“As You Like It”: A Shakespearean Show


Katharine Manson

Shakespeare comedy “As You Like it” pushes the boundaries of Broken Box and its student production to new heights with its unique premise and complex narrative.

Oftentimes, when people think of Shakespeare, they imagine a squire dramatically reading a convoluted script with English so old it sounds almost nonsensical. And along with that image comes the word perhaps most commonly associated with Shakespeare: it’s boring.

Theater directors know this, which is why Los Altos High School Broken Box doesn’t often perform Shakespeare. Yet this year, Broken Box is taking a massive leap by putting on “As You Like It,” a less conventional play, and breathing life into its little-understood, wacky and whimsical world.

“There are so many different aspects to it — there’s a whole evil villain plotline, stage combat and something like four love stories happening all at once,” sophomore and Broken Box sound designer Nathan Coleman said.

Hard at work, performers have spent time not only during three weeks of winter break but also around a month at school memorizing lines and running through the play. Even though it’s tough, members find themselves enjoying the creative process as they discover that there’s more to Shakespeare than just memorization and interpretation — there’s individualism.

It’s the biggest show I’ve ever seen Broken Box put on.

— Stormalong Lunt

“It gives everyone the opportunity to showcase their talents because, with Shakespeare, there’s a little more leeway for self-interpretation,” sophomore Audrey Jamieson said.

There are a number of side projects that Broken Box members have immersed themselves into, stretching their creativity to the limit and giving them the opportunity to express themselves. From integrating student-made flying pieces and animation to performing original music composed specifically for this show, Broken Box members have been able to express their creative passions through theater.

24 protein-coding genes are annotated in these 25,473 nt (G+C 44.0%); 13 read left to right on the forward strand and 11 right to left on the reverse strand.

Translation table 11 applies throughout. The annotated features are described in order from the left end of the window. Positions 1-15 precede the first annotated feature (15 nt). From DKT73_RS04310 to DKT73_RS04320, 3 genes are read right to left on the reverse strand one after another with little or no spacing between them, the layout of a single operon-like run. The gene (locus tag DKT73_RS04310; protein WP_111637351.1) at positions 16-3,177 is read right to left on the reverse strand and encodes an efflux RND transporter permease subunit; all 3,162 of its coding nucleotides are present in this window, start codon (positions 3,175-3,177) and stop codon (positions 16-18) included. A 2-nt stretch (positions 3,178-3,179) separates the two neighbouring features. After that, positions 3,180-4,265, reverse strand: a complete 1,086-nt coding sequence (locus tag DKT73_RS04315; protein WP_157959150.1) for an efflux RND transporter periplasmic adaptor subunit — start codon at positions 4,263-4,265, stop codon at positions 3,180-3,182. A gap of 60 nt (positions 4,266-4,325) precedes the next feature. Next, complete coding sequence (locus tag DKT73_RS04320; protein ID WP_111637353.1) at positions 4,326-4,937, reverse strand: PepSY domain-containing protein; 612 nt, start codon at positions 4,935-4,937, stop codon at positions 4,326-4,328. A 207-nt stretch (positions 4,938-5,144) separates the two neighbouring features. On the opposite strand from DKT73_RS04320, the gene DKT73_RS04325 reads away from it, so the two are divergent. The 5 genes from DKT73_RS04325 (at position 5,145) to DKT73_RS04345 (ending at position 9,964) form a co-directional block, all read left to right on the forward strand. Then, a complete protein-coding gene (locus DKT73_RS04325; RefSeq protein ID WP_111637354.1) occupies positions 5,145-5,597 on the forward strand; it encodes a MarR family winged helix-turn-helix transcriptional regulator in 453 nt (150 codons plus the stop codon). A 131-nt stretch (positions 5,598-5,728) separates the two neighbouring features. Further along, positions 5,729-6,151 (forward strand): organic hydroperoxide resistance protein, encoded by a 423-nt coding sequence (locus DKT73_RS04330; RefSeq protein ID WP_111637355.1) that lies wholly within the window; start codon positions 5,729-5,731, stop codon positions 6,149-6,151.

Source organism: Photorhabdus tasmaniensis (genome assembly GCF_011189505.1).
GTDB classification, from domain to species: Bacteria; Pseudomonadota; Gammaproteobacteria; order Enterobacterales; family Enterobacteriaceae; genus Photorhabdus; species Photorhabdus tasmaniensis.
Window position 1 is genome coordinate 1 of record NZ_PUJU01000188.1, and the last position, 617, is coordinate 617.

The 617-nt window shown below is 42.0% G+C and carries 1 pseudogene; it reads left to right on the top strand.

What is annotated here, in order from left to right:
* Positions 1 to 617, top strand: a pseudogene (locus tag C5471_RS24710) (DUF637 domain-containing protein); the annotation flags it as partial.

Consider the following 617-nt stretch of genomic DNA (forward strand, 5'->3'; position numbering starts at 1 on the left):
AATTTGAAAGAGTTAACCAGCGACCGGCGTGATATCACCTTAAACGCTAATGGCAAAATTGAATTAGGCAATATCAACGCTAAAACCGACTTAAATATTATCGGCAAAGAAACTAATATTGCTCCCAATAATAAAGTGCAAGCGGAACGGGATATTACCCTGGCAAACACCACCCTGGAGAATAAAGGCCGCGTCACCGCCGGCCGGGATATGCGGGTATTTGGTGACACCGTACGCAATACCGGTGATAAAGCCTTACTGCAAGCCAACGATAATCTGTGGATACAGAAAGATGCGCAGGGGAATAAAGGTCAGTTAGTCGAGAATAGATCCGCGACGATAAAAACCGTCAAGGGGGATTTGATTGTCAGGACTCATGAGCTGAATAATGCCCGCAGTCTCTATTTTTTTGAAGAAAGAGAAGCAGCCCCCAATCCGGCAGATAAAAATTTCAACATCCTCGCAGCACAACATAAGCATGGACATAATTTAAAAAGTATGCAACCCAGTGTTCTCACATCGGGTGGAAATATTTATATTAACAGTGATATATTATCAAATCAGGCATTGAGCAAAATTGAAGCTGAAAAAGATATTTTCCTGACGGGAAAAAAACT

“This is a mixed-media performance, one of the first ever in Broken Box history,” senior Stormalong Lunt said. “We have singing, we have acting, we have animation. It’s the biggest show I’ve ever seen Broken Box put on.”

Broken Box has been working since the last production to put on a memorable performance. Even as the students are creating, they also have to keep audience comprehension in mind.

Shakespeare can be daunting for the average viewer due to its complex nature. That’s why Broken Box has been focusing on paring down the complicated text, making it more intelligible and enjoyable for the general public.

“Shakespeare is notorious for being a little more challenging to understand,” Audrey said. “But what’s been so interesting about the process is being able to hash out all the lines and really getting to truly understand them and then performing them in a way that’s accessible for everyone.”

That’s not to say that learning the older text has been easy for Broken Box themselves, though.

“The majority of us have never performed Shakespeare before, so memorizing these lines is so much more difficult than anything I’ve ever tried to memorize before,” senior Logan Kim said.

At the same time, the actors and directors are also working hard to recreate the infamous fight scene in As You Like It. Theater facilities coordinator Myles Rowland choreographed the stage combat, adding a whole other dimension to the already magical experience. Logan and senior Gareth Cartier have been working with Rowland to rehearse the fight choreography.

“I know it’s safe, and I know what’s going on and that I’m totally in control, but every single time we run it, my heart beats so fast,” Logan said. “And it really feels like wow, this is really happening.”

With all its unique features that set it apart from past productions, this show is truly going to be a one-of-a-kind LAHS production. Even amidst the barriers of a complex text, lots to create and much to memorize, Broken Box is up for the challenge.

As theater director Lisa Battle put it: “Sorry Shakespeare, but you can’t stop me.”

The show will be performed from Thursday, February 2nd to Saturday, February 4th. Tickets are $5 and can be purchased at the finance office, from a Broken Box member, or at the door on the day of the show. Tickets are free for all staff.